I'm in the back seat with Dad's journal balanced on a knee. I was flipping through and reading offhandedly for the past little while—it's been awhile since I've gotten my hands on this thing since Dad usually keeps it on lockdown and out of our hands. I was really shocked when he left it for us. This leather-bond book is sort of an oddity… it begins like a normal journal would—with neatly written pages of personal thoughts and feelings. But as the pages go on, they get crazy and serial-killer-y. Complete with sketches of monsters, weapons, sigils; newspaper articles paper-clipped in, photographs, scrawled notes in mismatched ink… it looks like the work of a madman. But it's one of the best hunter resources and one of the most intriguing things I can think of. I bend over it again, flipping to the very first page. Dad's strong, bold handwriting stares back up at me. I've read these entries before, but I re-read whenever I can, trying to find the answer to the mystery that hounds my life: Why can't I speak? No one knows. But until I was six months old, until the night of that fire, I had been able.

December 4, 1983

Last night I was sitting in the kid's room, in the dark, and I heard these noises… Mike said it was the wind, and okay, maybe it was, but it sounded almost like whispering, like someone was whispering a name, under their breath, again and again… like something is out there in the dark, watching us… I stayed up all night, just watching them, protecting them. From what, I don't know. Am I protecting them? Am I hurting them? I haven't let them out of my sight since the fire. Dean still hardly talks. I try to make small talk, or ask him if he wants to throw the baseball around. Anything to make him feel like a normal kid again. He never budges from my side—or from his brother and sister. Every morning when I wake up, Dean is inside their crib, one arm wrapped around each of the twins. Like he's trying to protect them from whatever is out there in the night.

Sammy cries a lot, wanting his mom. And Alex still doesn't make a sound. Sometimes her face scrunches up like she's crying, but no sounds come out. It scares the hell out of me and I don't know what to do. One twin can't stop crying, the other is just—silent. It breaks my heart to think that soon they won't remember Mary at all. I can't let her memory die.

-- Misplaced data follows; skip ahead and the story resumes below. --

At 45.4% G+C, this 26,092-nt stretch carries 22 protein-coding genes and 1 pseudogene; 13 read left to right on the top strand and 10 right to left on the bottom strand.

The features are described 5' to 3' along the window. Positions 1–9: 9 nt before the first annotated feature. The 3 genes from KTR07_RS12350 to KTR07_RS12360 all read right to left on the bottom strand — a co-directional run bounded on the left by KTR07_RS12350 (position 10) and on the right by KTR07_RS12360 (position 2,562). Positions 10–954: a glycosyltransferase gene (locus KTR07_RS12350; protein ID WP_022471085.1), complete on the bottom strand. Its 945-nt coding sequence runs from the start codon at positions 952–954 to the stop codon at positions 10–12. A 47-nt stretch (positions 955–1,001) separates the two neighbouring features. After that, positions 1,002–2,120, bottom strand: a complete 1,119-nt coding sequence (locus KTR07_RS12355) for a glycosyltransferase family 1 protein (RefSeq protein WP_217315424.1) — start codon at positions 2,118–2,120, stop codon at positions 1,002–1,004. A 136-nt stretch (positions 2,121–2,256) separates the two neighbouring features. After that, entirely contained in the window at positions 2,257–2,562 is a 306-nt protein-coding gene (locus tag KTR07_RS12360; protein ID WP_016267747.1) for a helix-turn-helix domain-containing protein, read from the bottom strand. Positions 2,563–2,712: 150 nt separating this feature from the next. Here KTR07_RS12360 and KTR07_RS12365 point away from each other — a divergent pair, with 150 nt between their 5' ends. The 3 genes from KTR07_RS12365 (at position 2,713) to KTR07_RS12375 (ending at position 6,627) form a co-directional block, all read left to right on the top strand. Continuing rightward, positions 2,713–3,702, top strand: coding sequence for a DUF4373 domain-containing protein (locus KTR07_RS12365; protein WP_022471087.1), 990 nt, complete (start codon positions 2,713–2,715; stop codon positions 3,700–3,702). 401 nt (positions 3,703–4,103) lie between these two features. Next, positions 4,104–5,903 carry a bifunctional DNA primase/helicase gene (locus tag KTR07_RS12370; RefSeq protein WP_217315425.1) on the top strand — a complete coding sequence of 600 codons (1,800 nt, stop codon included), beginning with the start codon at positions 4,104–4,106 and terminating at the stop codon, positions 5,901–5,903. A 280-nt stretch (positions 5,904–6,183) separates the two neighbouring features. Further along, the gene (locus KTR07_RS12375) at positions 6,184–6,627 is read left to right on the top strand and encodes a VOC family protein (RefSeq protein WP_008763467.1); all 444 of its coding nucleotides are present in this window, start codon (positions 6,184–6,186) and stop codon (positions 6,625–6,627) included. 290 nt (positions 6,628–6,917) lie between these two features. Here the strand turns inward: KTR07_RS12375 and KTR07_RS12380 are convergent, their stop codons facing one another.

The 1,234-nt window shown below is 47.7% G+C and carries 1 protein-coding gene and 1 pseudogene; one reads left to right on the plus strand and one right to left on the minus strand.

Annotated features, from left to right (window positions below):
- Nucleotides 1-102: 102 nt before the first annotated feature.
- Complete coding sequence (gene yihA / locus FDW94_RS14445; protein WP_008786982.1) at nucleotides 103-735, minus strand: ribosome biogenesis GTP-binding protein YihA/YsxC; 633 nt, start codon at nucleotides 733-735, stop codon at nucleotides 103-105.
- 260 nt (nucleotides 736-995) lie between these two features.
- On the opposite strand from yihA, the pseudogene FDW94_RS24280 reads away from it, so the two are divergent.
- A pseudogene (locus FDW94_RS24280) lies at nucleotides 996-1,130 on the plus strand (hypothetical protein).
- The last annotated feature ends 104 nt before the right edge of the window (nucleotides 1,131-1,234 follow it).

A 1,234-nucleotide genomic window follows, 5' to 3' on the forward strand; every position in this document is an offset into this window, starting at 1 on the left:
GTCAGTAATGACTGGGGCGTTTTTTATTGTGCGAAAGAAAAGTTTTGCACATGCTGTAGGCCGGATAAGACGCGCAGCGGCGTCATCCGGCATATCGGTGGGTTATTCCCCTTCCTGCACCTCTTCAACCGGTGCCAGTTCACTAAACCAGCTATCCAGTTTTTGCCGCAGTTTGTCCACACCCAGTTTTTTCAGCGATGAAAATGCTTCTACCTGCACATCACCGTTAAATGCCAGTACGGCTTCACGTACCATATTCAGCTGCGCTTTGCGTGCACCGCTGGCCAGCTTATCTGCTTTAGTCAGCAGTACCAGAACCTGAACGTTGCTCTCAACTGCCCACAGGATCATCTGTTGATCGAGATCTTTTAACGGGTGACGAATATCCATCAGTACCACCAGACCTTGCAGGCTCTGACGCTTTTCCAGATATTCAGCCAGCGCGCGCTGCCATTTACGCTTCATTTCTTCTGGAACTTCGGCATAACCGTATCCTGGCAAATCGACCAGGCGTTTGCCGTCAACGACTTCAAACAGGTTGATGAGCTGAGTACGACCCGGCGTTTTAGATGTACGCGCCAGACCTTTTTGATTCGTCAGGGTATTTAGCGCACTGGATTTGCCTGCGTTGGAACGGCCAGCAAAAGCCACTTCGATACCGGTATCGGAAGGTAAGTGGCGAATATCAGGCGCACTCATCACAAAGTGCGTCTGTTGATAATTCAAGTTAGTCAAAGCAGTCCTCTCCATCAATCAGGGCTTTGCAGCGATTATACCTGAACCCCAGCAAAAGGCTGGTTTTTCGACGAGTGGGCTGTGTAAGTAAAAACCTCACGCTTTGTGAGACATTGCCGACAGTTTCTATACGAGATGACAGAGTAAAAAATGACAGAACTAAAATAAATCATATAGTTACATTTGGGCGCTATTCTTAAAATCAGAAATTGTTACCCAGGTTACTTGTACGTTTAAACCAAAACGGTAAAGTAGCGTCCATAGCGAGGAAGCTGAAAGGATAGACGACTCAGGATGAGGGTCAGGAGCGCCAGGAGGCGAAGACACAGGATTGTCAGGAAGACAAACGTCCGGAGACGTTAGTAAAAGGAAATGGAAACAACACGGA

I don't remember my mom at all. I've seen photos, a couple photos. And that's it. I don't know what she sounded like, how she walked, how her face moved and worked. I can't remember anything about her at all. Wish I could. I know Dad loved her a lot. And Dean remembers her, sometimes talks about her and seems to revere her. I wish I could remember. But… I can't.

December 11, 1983

Sammy has finally started sleeping through the night, and now that Dean shares a bed with him and his sister, he's out like a light as well. I'm not sure about Alex… before the fire, she always wanted to be rocked to sleep and I loved that time. She'd lay her little head on my shoulder and I'd rub her back. She would make these sweet little sleepy sounds in my ear. Now, she doesn't sleep unless she's sandwiched between her brothers. I sometimes try rocking her to sleep and she cries silently, won't hold still. It breaks my heart. I keep hoping things will return to normal, but they don't.

That entry always gets me. Hurts me. Sweet little sleepy sounds. Those words have always grabbed right at my heart. I can literally feel the love and tenderness of a father from him when I read that. That's the only place where I know to find those things from John Winchester. Approval and affection are so few and far between from Dad. In fact, by the time I was old enough to read and write, he was all but emotionally dead to me. I sometimes wondered, at night in the safety of darkness where I could cry and not be reprimanded, why he didn't love me. I convinced myself he didn't, and sometimes I still don't know if he does or not. I mean, what exactly about me is lovable? I'm a mute freak and I've never measured up to his impossible standards and dammit I have tried. I think, deep down, I know the truth. That I've been a burden and an annoyance, a damper on my Dad. I'm disabled, I know that. But I try so hard to be as good of a hunter and backup as Dean or Sam ever were. I spent so many years killing myself to try and be what he wanted, but I gave up trying to please him when I was in the middle of my teen years. Bitterness overtook me… that's just what happens when you give and give and give and continually get rejected and shown no appreciation.

I love my dad. But I don't like him. He made it hard to like him and a lot of times when he was drunk, belligerent, and violent, I wanted to hate him. But I've never been able to hate him. It makes me miserable sometimes, after the shit he's put me and my brothers through. But I guess I believe, deep down, that he's a good man. I guess I hope that if he ever finds the thing that killed Mom, he'll be this dad I read about in the journal. The one that loved rocking baby me to sleep.

This next entry makes my stomach go sour. I know this was the turning point for Dad. The day that started a pattern that defined my childhood. Dean's childhood. Sam, I don't think, remembers this stuff.

February 8, 1984